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Can the Nation Support Boomers' Mental Health Needs?

A new report concludes that boomers with depression and drug addiction will soon overwhelm the health care system

posted by Gary Drevitch, July 13, 2012 More by this author

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Gary Drevitch is senior Web editor for Next Avenue's Caregiving and Health & Well-Being channels. Follow Gary on Twitter @GaryDrevitch.


a sad man with his hand over his eye
iStockphoto | Thinkstock
The mental-health needs of the baby-boomer generation are destined to overwhelm the country's health care system in the years ahead, according to a troubling new government report.

The study by the Institute of Medicine of the National Academies in Washington, D.C., says that as many as 1 in 5 Americans age 65 and older has a mental-health or substance-abuse problem — 5.6 million to 8 million seniors in all.

And it's going to get much worse: The number of Americans who are 65 or older is expected to rise from about 40 million to 72 million by 2030 — and the next generation of seniors, all of them baby boomers, already has higher rates of mental illness and drug abuse than the previous generation.

(MORE: How Addiction Happens)

As a result, the study concludes, millions of boomers may be unable to find mental-health professionals trained to help them.

"There'll never be enough geriatric psychiatrists or geriatric medicine specialists to take care of this huge wave of people," Dr. Paul Kirwin, president of the American Association for Geriatric Psychiatry, told the Associated Press.

With the health-care industry focusing its resources on the physical needs of aging boomers, "the burden of mental illness and substance abuse disorders in older adults in the United States borders on a crisis," writes Dr. Dan Blazer of Duke University, who chaired the panel that produced the report. "Yet this crisis is largely hidden from the public and many of those who develop policy and programs to care for older people."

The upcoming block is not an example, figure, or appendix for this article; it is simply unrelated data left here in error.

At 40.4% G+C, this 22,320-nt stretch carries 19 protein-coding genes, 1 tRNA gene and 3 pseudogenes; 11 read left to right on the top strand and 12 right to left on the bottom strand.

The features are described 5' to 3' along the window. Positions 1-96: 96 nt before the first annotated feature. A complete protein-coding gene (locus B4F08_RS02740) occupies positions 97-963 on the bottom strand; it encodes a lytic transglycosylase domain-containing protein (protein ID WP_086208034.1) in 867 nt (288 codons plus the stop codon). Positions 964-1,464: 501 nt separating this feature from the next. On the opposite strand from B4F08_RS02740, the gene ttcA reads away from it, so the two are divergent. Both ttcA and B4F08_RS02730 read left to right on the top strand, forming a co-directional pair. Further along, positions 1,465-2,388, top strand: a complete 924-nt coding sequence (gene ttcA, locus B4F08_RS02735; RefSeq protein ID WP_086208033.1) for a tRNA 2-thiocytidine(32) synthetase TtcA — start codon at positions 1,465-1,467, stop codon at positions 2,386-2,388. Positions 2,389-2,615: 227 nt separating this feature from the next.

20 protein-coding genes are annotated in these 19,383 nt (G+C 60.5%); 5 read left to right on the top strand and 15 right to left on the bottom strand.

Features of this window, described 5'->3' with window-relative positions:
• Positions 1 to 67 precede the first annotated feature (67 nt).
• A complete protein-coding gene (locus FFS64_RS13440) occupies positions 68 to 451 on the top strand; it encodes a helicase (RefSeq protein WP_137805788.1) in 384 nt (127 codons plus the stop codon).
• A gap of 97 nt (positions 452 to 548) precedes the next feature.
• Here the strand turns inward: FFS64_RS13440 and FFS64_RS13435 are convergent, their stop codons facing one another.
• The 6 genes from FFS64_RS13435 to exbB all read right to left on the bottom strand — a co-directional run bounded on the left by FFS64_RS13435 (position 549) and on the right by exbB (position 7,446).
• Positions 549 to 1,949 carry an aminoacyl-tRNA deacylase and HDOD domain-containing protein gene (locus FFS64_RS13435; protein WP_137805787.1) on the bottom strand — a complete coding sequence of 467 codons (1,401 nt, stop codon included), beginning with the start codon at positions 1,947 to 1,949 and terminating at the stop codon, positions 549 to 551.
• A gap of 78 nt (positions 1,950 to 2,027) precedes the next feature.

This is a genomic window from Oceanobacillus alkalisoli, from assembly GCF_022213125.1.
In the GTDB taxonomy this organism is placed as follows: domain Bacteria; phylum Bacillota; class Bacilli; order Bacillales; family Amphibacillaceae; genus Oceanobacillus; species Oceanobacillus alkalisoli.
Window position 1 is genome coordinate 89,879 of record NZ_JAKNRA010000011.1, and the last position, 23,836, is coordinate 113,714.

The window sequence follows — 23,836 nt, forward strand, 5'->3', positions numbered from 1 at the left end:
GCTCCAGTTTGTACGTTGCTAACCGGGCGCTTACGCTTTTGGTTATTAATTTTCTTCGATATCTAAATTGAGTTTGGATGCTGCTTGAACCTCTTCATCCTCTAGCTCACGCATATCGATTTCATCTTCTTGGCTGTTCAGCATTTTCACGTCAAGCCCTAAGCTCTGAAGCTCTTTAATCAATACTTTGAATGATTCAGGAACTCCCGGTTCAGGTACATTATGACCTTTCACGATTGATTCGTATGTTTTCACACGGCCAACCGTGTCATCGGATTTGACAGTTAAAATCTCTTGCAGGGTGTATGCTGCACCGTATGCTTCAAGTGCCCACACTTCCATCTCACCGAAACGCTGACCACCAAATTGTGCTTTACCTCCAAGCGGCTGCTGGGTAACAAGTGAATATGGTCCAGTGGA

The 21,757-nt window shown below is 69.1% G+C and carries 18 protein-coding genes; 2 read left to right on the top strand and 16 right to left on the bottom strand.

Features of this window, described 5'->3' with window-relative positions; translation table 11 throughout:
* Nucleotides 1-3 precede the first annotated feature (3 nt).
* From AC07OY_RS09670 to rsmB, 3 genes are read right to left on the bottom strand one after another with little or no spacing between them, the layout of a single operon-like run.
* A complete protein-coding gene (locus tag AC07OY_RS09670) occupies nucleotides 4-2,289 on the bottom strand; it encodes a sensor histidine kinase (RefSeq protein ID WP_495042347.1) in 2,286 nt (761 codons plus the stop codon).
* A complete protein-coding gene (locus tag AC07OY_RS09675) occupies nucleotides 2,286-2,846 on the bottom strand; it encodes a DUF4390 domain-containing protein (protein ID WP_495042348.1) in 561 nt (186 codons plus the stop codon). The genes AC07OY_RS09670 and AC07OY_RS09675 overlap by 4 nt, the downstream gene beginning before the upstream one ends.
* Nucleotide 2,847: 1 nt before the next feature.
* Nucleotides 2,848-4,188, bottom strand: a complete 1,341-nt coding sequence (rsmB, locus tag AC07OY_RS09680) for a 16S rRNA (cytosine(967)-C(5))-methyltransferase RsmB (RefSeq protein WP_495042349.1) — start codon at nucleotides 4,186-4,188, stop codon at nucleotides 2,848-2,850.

Experts commenting on the report bemoaned that even today, people over 65 are undertreated for mental illness, partly because those conditions may be connected to, or overshadowed by, other health concerns.

(MORE: How a Cancer Diagnosis Can Lead to Depression)

Too few medical professionals are properly trained to recognize and treat mental disorders in seniors in the context of other health concerns. But insufficient treatment of these issues has other ramifications. People with untreated depression, for example, tend to be less likely to control diabetes, high blood pressure and other physical woes, leading to more expensive treatment overall.

The shortage of professionals trained to deal with mental health and substance use, or MH/SU, among older Americans is just one piece of a looming crisis in geriatric medicine, including a critical shortage of primary-care geriatricians in the United States, as Next Avenue recently reported.

"Across the workforce, there is little, if any, training in geriatric MH/SU," the new report states. "MH/SU specialists are not trained in geriatrics, and geriatric specialists are not trained in MH/SU. Primary care and other essential providers are not trained in either area."

(MORE: The Questions You Should Ask Your Doctor About Depression)

The new report suggests that all health workers who deal with older patients — including primary care physicians, nurses, physicians' assistants and social workers — receive basic training to recognize mental illness and substance abuse and provide basic care. The authors also recommend changes in how Medicare and Medicaid pay for mental health services as well as stricter licensing requirements for health workers and additional government financing for training programs.

The report's dire conclusion:

For decades, policymakers have been warned that the nation’s health care workforce is ill-equipped — in numbers, knowledge and skills — to care for a rapidly aging and increasingly diverse population. In the specific disciplines of mental health and substance use, there have been similar warnings about serious workforce shortages, insufficient workforce diversity and lack of basic competence and core knowledge in key areas. These past calls to remedy inadequate training and to reverse serious shortages of personnel for MH/SU care have gone unheeded.

The breadth and magnitude of the problem have grown to such proportions that no single approach, nor a few isolated changes in disparate federal agencies or programs, can adequately address the issue. Overcoming these challenges will require focused and coordinated action.
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